SACRAMENTO, Calif. -- There has long been widespread agreement among supermarket industry insiders that the California workers' compensation insurance system was broken.
The question now is whether the law passed by the state legislature earlier this month -- and currently awaiting the promised signature of Gov. Gray Davis -- will fix it.
Talking with food retailers and a state association leader last week, SN found at best muted praise -- and at worst open scorn -- for the workers' comp reform.
Richard Galanti, chief financial officer, Costco Wholesale Corp., Issaquah, Wash., gave the new law as positive an assessment as anyone SN spoke with. He said, "We think it's a good step in the right direction."
Costco, which has more than one-third of its workforce based in California, cited the high cost of workers' comp benefits in the state last month when it lowered its guidance for the year.
Voicing a similar opinion, Peter Larkin, president of the California Grocers Association here, emphasized the new law is "a good first step, but a lot more work needs to be done."
Larkin noted that under the old system, California employers paid the highest workers' comp insurance rates in the country, but the state had one of the lowest payout rates to injured workers.
However, others stressed how the amount of work still to be done dwarfs the size of that first step.
Jack Brown, chairman, president and chief executive officer, Stater Bros., Colton, Calif., said, "It's not much of a reform."
He pointed out that Stater Bros. workers' comp insurance costs have gone up 210% in the last five years, and the new law will give employers only a 7% reduction this year and prevent a planned 12% increase from going into effect next January. "I don't see not increasing payments by 12% in 2004 as a reduction," he said.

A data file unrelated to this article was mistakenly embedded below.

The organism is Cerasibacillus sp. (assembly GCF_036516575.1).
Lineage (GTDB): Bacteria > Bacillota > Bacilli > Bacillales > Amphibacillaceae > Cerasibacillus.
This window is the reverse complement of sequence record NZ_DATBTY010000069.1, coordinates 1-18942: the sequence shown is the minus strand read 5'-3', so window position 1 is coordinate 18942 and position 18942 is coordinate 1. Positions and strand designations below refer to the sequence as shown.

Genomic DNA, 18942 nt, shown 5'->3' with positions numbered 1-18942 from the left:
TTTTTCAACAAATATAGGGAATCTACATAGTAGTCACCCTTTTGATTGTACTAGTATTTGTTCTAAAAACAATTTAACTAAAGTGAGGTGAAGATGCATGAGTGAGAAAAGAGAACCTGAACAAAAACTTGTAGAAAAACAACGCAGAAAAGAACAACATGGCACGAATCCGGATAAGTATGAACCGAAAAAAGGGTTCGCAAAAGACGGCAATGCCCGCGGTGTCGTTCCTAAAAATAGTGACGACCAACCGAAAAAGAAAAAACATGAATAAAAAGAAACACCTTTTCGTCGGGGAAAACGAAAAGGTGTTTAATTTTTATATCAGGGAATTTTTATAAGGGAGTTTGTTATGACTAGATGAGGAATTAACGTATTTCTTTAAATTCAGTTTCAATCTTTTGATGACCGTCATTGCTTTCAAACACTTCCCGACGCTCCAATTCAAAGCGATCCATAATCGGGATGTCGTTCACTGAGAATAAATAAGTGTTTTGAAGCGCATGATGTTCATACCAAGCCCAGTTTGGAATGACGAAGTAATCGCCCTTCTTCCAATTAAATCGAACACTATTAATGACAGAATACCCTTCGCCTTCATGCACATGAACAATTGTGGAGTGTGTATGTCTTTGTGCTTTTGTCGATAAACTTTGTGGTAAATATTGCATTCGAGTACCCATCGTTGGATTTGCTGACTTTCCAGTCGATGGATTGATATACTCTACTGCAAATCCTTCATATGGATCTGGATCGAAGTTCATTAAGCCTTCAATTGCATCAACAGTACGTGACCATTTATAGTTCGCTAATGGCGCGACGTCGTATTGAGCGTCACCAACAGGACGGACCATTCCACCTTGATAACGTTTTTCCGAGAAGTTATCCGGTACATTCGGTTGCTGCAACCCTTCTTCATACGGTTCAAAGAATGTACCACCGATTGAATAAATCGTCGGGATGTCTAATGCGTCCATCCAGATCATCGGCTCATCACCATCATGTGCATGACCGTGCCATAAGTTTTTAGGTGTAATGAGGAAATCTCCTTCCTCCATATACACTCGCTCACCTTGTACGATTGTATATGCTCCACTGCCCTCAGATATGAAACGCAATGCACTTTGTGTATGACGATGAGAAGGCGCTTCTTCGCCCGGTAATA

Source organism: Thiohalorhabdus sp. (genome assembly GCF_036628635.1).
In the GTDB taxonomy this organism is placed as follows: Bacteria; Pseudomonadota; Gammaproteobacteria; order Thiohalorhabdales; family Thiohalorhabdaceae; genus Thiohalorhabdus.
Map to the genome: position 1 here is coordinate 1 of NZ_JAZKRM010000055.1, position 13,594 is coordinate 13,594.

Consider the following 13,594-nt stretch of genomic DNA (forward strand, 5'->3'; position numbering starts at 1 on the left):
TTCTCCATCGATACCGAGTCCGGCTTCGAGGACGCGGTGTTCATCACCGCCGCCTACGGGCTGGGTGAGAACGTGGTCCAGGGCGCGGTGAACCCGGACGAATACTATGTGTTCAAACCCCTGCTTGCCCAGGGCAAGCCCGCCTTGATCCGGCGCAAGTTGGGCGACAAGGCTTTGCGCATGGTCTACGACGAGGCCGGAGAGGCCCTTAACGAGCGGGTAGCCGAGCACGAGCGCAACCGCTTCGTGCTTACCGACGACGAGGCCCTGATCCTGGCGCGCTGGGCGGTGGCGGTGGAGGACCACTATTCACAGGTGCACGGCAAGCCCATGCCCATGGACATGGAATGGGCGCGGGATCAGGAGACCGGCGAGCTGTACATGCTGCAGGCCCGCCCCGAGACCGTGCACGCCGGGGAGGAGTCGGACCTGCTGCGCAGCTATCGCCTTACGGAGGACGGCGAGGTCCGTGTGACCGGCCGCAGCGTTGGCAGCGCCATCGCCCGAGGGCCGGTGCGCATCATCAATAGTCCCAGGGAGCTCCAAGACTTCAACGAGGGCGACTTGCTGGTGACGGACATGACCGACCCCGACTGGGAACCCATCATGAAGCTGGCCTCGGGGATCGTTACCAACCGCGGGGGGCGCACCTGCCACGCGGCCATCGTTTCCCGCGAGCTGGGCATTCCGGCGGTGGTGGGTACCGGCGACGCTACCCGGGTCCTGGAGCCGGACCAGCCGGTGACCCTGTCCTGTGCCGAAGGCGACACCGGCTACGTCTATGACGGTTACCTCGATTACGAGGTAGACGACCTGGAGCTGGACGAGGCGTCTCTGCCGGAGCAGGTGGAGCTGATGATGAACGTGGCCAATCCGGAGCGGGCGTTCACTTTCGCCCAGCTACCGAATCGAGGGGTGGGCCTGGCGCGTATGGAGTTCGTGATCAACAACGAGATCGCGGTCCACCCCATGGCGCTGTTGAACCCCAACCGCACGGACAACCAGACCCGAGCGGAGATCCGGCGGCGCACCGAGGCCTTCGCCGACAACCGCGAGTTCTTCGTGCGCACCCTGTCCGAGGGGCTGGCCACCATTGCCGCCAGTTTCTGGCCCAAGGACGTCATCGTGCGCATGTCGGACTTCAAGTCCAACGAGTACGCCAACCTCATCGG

Also unflattering in his assessment was Bill MacAloney, chairman and CEO, Jax Markets, Anaheim, Calif. "We've just put a Band-Aid on the problem," he told SN.
Probably the most favorable reaction to the legislature's effort came from a continent away. George Strachan, an equity analyst at Goldman Sachs, New York, said Costco could be "a primary beneficiary" of the new law deriving "a benefit of up to 5 cents per share in the current fiscal year."
Costco's Galanti called this estimate "on the aggressive side." He added, "We are going to wait and see how it plays out over the next few months. Whether it amounts to that much, we'll have to see."
In making his estimate, Strachan said he used the forecast by California officials that the new law will result in $6 billion in annual savings. However, that figure has been disputed by some of the reform's critics. MacAloney explained that he expects the annual savings will be closer to only $3 billion. "I don't think we went deep enough," he said.
Larkin, who noted that the law is "a matrix of interests and competing agendas," described two of its key provisions:
The law extends "the carve-out program" to all unionized industries. Previously, only three industries -- construction, aerospace and timber -- had been permitted to go outside the state's workers' comp program and set up their own alternate dispute resolution system. Now, any unionized industry can set up an ADR, as long as the principal union in the industry requests it.
The law limits chiropractic care and physical therapy to 24 visits for the life of a claim. Previously, the California average had been more than 30 visits per claim, while the national average was approximately half of that.